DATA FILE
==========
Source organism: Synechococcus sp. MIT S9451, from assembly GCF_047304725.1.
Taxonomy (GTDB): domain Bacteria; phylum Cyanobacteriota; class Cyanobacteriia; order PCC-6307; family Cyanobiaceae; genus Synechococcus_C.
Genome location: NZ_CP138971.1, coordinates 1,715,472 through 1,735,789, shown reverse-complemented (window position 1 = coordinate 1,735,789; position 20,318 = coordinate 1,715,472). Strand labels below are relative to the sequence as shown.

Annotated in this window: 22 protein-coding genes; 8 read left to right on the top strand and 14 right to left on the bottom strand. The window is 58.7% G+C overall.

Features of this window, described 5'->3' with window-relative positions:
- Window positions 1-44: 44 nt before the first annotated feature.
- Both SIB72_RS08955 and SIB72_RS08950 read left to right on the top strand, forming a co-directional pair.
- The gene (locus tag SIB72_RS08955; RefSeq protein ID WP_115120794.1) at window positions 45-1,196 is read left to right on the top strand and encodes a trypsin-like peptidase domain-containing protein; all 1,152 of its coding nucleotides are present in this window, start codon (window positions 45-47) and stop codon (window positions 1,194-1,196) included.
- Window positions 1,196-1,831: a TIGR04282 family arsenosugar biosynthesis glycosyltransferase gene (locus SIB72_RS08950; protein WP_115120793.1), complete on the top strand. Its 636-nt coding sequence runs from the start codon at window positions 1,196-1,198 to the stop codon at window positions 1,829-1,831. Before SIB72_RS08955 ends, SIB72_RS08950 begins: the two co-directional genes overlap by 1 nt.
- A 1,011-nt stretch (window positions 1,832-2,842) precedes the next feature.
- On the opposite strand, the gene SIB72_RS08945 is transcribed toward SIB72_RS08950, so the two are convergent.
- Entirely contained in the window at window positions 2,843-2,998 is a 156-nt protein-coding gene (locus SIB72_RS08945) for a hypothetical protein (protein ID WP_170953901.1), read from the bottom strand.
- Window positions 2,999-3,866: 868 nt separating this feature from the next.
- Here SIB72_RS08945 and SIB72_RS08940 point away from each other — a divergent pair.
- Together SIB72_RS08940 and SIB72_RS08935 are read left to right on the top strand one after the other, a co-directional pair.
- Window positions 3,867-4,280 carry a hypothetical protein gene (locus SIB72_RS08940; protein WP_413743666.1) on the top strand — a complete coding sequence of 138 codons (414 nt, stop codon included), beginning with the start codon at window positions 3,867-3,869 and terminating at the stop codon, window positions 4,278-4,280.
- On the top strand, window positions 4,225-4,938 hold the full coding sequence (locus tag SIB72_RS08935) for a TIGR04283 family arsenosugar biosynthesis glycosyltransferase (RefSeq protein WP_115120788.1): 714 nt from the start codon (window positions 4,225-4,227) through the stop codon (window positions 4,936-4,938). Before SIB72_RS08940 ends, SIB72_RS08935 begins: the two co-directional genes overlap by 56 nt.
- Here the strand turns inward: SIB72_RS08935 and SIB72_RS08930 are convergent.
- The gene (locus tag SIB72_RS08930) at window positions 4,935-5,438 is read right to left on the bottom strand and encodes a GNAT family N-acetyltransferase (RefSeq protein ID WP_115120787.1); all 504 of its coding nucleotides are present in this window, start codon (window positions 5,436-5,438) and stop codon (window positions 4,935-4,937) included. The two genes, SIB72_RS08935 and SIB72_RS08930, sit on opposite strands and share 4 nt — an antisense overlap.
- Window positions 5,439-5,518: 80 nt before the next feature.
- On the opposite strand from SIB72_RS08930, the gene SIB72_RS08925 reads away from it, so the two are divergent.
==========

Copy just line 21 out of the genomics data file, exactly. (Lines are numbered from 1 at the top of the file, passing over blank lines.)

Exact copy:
- On the opposite strand from SIB72_RS08930, the gene SIB72_RS08925 reads away from it, so the two are divergent.